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Article
December 1976

Oral Lesion of Rubella

Arch Dermatol. 1976;112(12):1793. doi:10.1001/archderm.1976.01630370073024
Abstract

To the Editor.—  Rubella is usually a mild viral illness with infrequent complications except in pregnant women, when infection of the fetus may occur. Because of the serious abnormalities that can occur in an infected fetus,1 it is important that the correct diagnosis be made. We recently saw a young woman with a viral exanthem and an oral lesion suggesting herpangina who showed a rising titer to rubella. Although red macules or petechiae (Forchheimer sign) on the soft palate have been described,2 this oral lesion has not been previously noted.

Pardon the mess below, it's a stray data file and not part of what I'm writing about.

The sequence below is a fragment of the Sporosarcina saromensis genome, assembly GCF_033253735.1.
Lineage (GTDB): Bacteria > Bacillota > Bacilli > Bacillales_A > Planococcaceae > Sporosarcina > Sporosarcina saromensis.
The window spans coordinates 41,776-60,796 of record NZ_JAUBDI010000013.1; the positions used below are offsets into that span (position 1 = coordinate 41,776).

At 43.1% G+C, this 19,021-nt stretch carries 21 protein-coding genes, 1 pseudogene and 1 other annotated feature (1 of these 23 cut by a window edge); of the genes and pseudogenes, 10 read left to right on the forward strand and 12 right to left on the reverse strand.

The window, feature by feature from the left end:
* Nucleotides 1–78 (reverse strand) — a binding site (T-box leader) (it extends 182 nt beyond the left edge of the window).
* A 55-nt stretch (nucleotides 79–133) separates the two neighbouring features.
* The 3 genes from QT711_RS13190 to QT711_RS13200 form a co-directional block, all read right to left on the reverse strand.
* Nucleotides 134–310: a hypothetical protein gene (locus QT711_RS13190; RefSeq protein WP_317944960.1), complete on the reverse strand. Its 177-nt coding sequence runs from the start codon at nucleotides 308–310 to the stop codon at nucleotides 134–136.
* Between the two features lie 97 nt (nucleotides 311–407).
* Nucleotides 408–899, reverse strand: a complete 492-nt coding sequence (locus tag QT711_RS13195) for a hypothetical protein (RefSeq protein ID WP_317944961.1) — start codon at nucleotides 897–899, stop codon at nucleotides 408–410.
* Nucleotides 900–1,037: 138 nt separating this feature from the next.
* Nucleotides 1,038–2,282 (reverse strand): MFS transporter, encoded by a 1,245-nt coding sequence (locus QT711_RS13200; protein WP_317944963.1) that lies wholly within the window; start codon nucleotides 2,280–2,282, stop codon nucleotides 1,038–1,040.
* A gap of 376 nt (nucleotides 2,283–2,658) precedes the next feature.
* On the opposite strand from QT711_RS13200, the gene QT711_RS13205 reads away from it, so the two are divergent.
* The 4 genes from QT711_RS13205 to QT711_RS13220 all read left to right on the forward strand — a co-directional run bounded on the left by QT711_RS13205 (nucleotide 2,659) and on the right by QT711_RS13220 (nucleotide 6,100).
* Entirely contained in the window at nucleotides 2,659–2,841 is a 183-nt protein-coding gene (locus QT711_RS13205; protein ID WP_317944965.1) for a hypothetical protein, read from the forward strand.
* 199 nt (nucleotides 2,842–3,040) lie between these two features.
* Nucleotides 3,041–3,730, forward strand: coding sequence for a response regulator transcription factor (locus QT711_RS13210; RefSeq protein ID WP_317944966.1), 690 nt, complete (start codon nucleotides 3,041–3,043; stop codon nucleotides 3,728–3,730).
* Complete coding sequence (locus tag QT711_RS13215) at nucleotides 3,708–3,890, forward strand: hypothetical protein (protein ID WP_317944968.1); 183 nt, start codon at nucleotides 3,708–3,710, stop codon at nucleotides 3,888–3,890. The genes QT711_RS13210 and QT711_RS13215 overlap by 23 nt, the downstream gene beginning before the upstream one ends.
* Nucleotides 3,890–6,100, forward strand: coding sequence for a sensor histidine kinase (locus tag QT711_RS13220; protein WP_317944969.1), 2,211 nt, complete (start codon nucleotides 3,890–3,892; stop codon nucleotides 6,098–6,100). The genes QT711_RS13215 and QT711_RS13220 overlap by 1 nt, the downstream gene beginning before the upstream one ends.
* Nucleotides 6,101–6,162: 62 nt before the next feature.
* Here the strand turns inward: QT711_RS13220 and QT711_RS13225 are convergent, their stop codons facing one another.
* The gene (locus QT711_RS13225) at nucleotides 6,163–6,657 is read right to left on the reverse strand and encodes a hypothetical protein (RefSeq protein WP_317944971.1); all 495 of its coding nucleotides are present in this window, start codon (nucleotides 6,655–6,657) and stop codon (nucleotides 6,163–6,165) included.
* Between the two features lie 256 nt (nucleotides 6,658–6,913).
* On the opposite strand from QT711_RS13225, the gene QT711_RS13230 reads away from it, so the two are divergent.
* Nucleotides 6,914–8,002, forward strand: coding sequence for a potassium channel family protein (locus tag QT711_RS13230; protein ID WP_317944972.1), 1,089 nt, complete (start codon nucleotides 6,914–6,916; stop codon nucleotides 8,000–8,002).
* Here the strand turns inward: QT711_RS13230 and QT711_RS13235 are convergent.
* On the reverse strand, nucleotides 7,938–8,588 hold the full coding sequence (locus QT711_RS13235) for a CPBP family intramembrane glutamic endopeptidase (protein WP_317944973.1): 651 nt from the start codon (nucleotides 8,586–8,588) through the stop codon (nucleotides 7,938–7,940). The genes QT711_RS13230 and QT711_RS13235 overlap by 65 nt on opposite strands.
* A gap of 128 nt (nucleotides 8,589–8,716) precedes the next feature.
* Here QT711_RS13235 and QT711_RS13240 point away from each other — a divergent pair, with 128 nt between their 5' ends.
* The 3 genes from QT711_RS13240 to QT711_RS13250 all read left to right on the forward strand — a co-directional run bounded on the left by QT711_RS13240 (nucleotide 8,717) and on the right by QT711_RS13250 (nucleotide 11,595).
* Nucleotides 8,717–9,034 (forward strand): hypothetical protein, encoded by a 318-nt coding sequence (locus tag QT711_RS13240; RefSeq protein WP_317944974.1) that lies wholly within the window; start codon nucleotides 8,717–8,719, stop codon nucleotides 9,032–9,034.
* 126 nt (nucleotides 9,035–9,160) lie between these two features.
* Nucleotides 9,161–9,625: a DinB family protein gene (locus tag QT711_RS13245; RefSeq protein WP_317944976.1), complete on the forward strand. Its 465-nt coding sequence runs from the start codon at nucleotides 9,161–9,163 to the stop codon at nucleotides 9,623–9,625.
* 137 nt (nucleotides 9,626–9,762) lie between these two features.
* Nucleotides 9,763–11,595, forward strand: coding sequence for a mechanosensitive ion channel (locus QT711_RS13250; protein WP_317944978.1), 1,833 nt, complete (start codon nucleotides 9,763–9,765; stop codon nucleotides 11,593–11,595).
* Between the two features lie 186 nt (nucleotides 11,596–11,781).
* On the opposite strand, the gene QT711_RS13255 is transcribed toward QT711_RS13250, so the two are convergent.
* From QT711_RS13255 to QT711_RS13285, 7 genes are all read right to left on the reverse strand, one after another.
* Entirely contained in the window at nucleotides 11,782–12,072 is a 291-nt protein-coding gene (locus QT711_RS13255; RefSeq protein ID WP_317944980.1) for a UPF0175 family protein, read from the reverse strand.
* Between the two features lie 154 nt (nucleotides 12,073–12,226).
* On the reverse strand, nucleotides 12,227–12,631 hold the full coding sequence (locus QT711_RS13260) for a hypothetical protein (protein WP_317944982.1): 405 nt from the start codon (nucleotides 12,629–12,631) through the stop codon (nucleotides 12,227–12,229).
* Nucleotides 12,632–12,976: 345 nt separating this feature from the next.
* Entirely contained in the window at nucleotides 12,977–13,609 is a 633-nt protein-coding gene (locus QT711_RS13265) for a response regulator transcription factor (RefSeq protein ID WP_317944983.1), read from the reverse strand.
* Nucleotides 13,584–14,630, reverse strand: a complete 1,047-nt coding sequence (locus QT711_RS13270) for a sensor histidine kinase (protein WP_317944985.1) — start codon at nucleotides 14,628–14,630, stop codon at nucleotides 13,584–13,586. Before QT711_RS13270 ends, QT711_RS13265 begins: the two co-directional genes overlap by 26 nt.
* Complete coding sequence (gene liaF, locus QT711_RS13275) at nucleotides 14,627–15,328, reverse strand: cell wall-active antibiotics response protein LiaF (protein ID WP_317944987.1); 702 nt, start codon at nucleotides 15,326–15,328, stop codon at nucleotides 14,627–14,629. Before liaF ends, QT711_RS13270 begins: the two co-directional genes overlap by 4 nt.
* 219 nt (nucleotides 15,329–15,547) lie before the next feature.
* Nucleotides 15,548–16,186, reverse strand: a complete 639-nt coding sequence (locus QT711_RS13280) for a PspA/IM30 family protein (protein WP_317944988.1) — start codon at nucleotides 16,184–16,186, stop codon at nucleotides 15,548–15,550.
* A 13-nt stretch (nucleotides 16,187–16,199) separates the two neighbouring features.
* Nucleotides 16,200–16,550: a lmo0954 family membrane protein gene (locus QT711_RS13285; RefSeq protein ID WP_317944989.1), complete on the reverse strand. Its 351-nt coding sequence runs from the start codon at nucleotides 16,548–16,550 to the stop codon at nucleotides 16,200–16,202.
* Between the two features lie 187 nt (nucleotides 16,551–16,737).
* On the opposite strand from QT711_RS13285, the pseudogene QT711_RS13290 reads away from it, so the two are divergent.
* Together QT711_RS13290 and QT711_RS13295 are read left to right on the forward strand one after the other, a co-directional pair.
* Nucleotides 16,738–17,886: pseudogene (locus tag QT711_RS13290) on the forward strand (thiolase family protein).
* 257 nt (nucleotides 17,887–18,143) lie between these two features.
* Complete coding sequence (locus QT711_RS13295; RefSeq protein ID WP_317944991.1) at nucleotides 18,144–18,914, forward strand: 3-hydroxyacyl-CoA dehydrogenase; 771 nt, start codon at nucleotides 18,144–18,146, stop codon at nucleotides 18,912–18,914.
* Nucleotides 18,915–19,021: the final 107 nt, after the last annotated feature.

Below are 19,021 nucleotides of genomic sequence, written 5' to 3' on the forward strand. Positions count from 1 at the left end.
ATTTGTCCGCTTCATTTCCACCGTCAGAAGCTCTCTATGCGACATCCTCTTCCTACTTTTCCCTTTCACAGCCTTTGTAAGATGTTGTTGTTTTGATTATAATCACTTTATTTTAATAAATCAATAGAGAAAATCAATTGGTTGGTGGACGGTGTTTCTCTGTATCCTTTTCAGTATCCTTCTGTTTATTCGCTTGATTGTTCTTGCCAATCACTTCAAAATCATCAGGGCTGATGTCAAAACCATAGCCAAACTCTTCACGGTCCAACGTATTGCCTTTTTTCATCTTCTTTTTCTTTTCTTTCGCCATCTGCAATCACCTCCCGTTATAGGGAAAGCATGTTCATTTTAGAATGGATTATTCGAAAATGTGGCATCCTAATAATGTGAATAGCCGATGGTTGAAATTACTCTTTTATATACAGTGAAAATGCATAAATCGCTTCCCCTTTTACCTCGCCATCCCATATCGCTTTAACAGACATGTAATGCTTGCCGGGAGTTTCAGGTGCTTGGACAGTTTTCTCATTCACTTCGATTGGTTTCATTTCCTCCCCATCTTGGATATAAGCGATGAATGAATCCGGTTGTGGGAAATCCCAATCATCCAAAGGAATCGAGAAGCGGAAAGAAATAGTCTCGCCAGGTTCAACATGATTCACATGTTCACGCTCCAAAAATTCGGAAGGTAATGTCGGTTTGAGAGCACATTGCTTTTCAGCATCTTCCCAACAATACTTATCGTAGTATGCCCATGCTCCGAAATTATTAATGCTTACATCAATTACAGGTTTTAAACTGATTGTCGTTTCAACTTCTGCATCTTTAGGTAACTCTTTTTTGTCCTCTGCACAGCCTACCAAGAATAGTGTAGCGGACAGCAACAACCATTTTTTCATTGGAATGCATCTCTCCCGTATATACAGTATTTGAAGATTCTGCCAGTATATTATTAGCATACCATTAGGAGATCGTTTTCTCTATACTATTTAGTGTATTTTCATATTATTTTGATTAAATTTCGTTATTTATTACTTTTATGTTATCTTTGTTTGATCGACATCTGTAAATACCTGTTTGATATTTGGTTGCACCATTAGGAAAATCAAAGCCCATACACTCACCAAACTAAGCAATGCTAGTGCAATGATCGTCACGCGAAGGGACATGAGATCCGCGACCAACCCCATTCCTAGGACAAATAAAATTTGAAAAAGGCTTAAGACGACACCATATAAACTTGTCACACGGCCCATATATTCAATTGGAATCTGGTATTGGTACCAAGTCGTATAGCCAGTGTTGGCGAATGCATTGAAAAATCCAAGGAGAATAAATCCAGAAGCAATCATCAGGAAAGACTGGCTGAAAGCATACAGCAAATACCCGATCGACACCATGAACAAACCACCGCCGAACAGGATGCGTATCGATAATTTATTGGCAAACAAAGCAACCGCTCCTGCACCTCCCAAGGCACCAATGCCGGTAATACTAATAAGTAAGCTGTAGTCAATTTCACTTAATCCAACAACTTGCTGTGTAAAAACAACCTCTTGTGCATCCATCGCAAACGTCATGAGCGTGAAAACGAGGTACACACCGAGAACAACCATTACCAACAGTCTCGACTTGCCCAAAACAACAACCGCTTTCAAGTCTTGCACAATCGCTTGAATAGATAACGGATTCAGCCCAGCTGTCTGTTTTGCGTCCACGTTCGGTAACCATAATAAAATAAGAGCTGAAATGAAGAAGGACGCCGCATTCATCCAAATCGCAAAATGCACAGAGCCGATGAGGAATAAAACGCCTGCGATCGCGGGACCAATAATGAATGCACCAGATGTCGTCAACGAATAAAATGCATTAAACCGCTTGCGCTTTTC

Report of a Case.—  A 22-year-old single woman was seen with the complaints of sore throat, feeling poorly, and a rash of several days duration. She had been taking a combination pill containing aspirin and chlorpheniramine for her symptoms. The abnormalities noted on physical examination were a temperature of 38.4 C (101.1 F), discrete and confluent erythematous macules

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